Equimed.com - Full Article
15 August 2014
by Juliet M. Getty, Ph.D.
Driving through Kentucky recently, I passed breathtaking farms – acres and acres of meticulously manicured pastures, lined with white Kentucky-style four board fences that seemed to travel for miles. What struck me, however, was their barrenness.
Where are all the horses?
Placed high on mounds in the distance were spectacular barns – horse “hotels” where horses reside – some just during the day, some for the majority of the time.
While this may be convenient for the horse owner, standing in a small area for hours on end (even if part of it is outdoors) takes its toll on your horse’s mental and physical health, to such a great extent, that it dramatically diminishes his quality, and length, of life.
Horses need to move. Ever tried staying in a small room for most of the day? And we like cozy places! Horses do not!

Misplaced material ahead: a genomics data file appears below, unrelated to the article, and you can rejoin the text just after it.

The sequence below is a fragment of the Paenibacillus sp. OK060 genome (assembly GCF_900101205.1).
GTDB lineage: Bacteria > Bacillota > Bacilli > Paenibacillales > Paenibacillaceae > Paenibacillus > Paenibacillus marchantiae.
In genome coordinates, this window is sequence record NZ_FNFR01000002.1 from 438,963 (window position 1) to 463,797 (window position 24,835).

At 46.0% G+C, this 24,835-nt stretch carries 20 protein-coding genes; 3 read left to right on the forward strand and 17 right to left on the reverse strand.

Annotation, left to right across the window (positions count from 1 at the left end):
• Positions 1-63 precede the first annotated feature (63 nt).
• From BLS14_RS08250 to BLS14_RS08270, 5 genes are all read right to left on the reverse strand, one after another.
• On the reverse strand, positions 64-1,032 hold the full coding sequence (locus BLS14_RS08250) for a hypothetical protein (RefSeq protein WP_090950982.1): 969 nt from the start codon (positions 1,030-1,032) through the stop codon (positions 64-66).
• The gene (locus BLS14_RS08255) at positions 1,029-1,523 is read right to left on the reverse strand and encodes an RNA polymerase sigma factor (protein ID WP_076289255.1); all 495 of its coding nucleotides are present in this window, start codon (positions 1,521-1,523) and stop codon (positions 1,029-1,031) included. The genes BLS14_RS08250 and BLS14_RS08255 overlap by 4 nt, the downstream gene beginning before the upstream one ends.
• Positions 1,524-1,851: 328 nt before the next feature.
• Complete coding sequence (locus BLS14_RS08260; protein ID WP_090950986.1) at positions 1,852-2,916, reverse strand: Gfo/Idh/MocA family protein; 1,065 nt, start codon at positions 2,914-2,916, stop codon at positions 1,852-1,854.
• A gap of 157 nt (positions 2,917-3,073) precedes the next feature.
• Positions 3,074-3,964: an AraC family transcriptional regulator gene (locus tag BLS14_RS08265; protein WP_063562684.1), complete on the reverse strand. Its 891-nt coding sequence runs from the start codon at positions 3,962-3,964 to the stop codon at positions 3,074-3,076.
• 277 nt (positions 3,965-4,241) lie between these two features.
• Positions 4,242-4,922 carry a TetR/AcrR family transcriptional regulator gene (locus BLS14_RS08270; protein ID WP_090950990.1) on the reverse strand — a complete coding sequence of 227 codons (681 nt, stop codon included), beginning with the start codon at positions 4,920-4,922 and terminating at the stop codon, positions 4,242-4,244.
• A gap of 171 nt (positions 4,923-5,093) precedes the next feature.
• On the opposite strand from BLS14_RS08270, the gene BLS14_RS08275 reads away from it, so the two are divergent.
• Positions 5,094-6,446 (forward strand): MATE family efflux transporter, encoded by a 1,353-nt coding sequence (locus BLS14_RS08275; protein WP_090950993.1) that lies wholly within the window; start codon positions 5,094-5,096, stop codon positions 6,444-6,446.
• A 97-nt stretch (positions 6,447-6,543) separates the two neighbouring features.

Their very survival depends on their ability to flee at a moment’s notice from dangers, real or perceived. Trapped, they eventually succumb to their fate, appearing as though they are accepting and perhaps even appreciating their solitude. But the stress takes its toll on their immune system and hormonal responses, leading to a vast variety of health issues.
All body systems, including cardiovascular, respiratory, digestive, reproductive, neuromuscular, and skeletal systems depend on exercise to remain sound. If the horse cannot be ridden every day, many will benefit from simply being lunged or worked in a round pen. And all horses benefit from free exercise by walking around in a large pasture (or large dry lot with hay available)...
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